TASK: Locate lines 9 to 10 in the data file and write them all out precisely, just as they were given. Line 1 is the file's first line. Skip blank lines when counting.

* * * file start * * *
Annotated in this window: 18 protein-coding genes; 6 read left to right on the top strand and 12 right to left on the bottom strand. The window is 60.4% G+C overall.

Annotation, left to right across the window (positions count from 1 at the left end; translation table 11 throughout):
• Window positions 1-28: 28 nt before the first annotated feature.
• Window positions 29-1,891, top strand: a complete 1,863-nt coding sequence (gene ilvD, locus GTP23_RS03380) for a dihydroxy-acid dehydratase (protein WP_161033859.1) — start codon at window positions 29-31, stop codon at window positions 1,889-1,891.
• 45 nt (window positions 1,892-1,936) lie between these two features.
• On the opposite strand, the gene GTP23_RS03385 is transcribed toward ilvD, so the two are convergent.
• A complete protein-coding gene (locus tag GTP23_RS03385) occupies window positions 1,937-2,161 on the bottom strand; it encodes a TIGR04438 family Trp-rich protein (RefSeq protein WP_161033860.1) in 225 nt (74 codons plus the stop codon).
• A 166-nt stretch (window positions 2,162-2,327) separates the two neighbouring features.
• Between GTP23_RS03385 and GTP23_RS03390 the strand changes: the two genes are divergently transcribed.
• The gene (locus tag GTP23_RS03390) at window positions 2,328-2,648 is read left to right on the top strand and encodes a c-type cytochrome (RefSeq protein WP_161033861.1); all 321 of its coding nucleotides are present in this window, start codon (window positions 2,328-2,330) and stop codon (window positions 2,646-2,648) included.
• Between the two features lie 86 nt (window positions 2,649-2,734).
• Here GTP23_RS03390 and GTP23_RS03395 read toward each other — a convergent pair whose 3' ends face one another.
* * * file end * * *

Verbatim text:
• Between GTP23_RS03385 and GTP23_RS03390 the strand changes: the two genes are divergently transcribed.
• The gene (locus tag GTP23_RS03390) at window positions 2,328-2,648 is read left to right on the top strand and encodes a c-type cytochrome (RefSeq protein WP_161033861.1); all 321 of its coding nucleotides are present in this window, start codon (window positions 2,328-2,330) and stop codon (window positions 2,646-2,648) included.